St. Patrick’s Day in the Morning by Eve Bunting. Very sweet story with excellent Jan Brett illustrations about a young boy who is too big for his britches.

Patrick Patron Saint of Ireland by the incomparable Tomie dePaola. Everyone should have the basic story of Patrick in mind on this holiday that quickly gets overtaken with beer and leprechauns… this is a good a story as any! Also, I haven’t personally read these, but here are some other books on the saint himself that look like they might be real gems too: Patrick, Saint of Ireland, and The Story of Saint Patrick and The Life of St. Patrick: Enlightener of the Irish.
St. Patrick’s Day by Gail Gibbons. Gibbons does a great job at producing basic, light non-fiction children’s books on a ton of topics. This book is a good overview of the holiday and current customs. My only beef with it is that it says the shamrock is a “symbol of St. Patrick”… well, uh, actually it’s not. He made this symbol famous for representing the Holy Trinity… but I try not to be too pedantic with kid’s books. Key word “try.”
Mary McLean and the St. Patrick’s Day Parade by Steven Kroll. Wishes really can come true for this little girl!
Saint Patrick and the Peddler by Margaret Hodges is out of print but your library may have it. This is a fantastic story that tells like a verbal story… try to read it with an accent! It may be scary for young readers as the ghost of St. Patrick is shown… the story actually has nothing to do with his feast day but all things Ireland relate to him somehow it seems!

***[Side Note]***

I was typing a title into Amazon to find the link and I stumbled on this book which looks like it could be a real winner… at least the cover art is appealing to me. So don’t take my word for it, since I’ve not reviewed it myself yet, but I was surprised to find a book on St. Patrick that I’d never heard of that looked really promising! (boo, my library system doesn’t have it in their system.)
St. Patrick and the Three Brave Mice by Joyce Stengel…
***[/Side Note]***

The Blackbird’s Nest: Saint Kevin of Ireland by Jenny Schroedel. This is a good time of year to go through other Irish saints too… and this particular story is particularly Lenten so I consider it a must-read!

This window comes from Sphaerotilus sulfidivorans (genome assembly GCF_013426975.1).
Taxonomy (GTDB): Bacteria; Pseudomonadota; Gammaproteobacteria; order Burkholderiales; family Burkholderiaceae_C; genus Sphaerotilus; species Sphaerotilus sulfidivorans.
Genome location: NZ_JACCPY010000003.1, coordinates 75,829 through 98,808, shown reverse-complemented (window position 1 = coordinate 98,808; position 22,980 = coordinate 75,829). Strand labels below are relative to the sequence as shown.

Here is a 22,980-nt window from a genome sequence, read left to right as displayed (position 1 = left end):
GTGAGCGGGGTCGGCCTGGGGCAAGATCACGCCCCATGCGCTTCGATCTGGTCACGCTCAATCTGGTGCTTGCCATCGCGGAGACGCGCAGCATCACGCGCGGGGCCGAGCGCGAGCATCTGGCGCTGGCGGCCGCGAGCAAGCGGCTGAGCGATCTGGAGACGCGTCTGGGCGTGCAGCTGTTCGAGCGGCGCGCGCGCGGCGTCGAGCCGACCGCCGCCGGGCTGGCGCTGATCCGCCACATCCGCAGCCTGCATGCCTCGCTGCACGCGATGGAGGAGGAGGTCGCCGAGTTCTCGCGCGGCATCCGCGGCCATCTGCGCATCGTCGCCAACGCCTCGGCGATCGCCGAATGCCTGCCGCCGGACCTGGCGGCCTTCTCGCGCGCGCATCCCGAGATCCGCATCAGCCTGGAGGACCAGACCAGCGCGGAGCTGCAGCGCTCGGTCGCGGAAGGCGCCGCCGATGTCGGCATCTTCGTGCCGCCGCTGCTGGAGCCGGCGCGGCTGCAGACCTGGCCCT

Ciaran: the Tale of a Saint of Ireland by Gary Schmidt. St. Ciaran was one of Ireland’s first saints… he was encouraged by St. Patrick. This is a lovely, gentle book with excellent illustrations and evocative prose: “But still Ciaran’s eyes looked to the east, and his heart longed for the name of God…”
Saint Brigid: Abbess of Kildaire by Jane Meyer. Geared toward slightly older children, this story of St. Brigid has stunning illuminations that make the whole thing come alive from the Emerald Isle… (see also Brigid’s Cloak)
Acrosss a Dark and Wild Sea by Don Brown. This is an excellent story about the Irish monk St. Columba…
Brendan and the Voyage Before Columbus by Michael McGrew. Get your history straight on the “discovery” of the New World and add some faith in there too!


Upcycling Casualties

It’s been a brutal month on the Western Front. Three… I say again, three deaths of library books for which I have to pay. Every year or so we lose a book or maybe one gets a cup of water spilled on it accidentally but to have three casualities in a single month is a new, sobering reality. It is a reality that brings me shamefaced to my husband once again, who shakes his head and threatens to ban the library altogether unless we can get our act together. And like any good commander, I take full responsibility and tell him with all sincerity that we’ll do better this time! I have a plan! My platoon was poorly trained, in truth. One young soldier thought it was okay to sit a 5 month old grabbing, teething baby on his lap and read a book to him. It is okay… encouraged even. But the young lad failed to grab an appropriate board book from my shelf… or even one of those annoying books that I have to keep because they were gifts. No, he grabbed a library book. It was one that isn’t worth a title mention, for better or worse, as one of the kids tossed it in my book pile before I checked my holds out at the library. Being such a nondescript book, I couldn’t even have the pleasure of salvaging beautiful artwork to frame.